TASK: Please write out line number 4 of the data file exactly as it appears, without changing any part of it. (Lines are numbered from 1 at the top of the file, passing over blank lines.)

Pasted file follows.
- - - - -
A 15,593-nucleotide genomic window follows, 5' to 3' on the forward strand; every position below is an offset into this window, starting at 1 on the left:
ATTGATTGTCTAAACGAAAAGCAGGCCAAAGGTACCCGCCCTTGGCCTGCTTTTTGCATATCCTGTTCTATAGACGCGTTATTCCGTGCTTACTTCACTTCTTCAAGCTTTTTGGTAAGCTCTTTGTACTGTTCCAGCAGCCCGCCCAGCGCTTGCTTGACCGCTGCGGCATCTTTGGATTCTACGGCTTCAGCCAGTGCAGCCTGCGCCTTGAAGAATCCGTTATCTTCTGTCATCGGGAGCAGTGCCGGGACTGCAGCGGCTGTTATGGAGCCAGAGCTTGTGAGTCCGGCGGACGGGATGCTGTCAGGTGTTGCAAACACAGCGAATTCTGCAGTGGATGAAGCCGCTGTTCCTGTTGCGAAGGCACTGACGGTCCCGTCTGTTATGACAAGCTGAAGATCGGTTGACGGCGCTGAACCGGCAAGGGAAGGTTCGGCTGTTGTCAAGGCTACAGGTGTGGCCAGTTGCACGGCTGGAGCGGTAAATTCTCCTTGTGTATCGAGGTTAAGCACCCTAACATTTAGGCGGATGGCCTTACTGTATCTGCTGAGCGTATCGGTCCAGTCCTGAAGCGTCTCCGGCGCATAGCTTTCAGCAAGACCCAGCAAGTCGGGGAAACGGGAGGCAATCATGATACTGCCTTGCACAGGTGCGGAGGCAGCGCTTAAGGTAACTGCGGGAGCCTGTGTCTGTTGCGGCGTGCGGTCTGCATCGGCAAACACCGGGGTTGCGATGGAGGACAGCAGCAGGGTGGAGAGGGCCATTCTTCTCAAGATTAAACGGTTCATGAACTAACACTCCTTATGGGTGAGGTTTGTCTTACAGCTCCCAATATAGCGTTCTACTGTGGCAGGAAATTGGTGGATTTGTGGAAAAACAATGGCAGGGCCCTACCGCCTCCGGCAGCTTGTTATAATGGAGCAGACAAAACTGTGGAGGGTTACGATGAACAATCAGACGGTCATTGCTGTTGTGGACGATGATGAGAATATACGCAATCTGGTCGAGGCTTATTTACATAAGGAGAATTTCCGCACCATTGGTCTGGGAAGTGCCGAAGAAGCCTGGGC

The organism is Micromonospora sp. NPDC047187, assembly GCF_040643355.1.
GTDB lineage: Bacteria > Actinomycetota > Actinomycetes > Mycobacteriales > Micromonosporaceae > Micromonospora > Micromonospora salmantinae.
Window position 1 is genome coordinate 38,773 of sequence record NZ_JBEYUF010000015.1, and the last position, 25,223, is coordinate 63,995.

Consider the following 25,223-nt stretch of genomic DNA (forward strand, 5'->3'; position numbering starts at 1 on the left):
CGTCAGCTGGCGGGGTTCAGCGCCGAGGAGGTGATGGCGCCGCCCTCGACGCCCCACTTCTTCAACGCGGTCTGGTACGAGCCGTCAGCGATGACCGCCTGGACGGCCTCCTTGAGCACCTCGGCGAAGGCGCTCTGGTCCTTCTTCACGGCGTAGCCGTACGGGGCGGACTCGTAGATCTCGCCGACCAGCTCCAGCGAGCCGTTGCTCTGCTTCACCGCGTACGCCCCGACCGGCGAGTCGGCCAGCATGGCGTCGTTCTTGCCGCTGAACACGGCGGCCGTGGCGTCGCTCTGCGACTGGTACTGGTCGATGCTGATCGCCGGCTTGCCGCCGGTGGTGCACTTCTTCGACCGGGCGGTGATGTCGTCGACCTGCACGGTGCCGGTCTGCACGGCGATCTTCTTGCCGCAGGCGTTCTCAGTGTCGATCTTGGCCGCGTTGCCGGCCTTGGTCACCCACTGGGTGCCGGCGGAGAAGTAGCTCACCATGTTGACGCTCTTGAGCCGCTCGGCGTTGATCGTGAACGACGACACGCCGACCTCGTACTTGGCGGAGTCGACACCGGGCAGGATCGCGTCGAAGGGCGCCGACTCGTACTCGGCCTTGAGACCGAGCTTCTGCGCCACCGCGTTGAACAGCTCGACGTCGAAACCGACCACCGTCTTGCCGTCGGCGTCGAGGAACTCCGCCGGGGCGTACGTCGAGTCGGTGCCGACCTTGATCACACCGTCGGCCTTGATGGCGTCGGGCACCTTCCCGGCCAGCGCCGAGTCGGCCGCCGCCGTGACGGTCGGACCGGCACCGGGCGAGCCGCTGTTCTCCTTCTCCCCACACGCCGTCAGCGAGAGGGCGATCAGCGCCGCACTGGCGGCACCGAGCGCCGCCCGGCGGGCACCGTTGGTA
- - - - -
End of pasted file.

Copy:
GTDB lineage: Bacteria > Actinomycetota > Actinomycetes > Mycobacteriales > Micromonosporaceae > Micromonospora > Micromonospora salmantinae.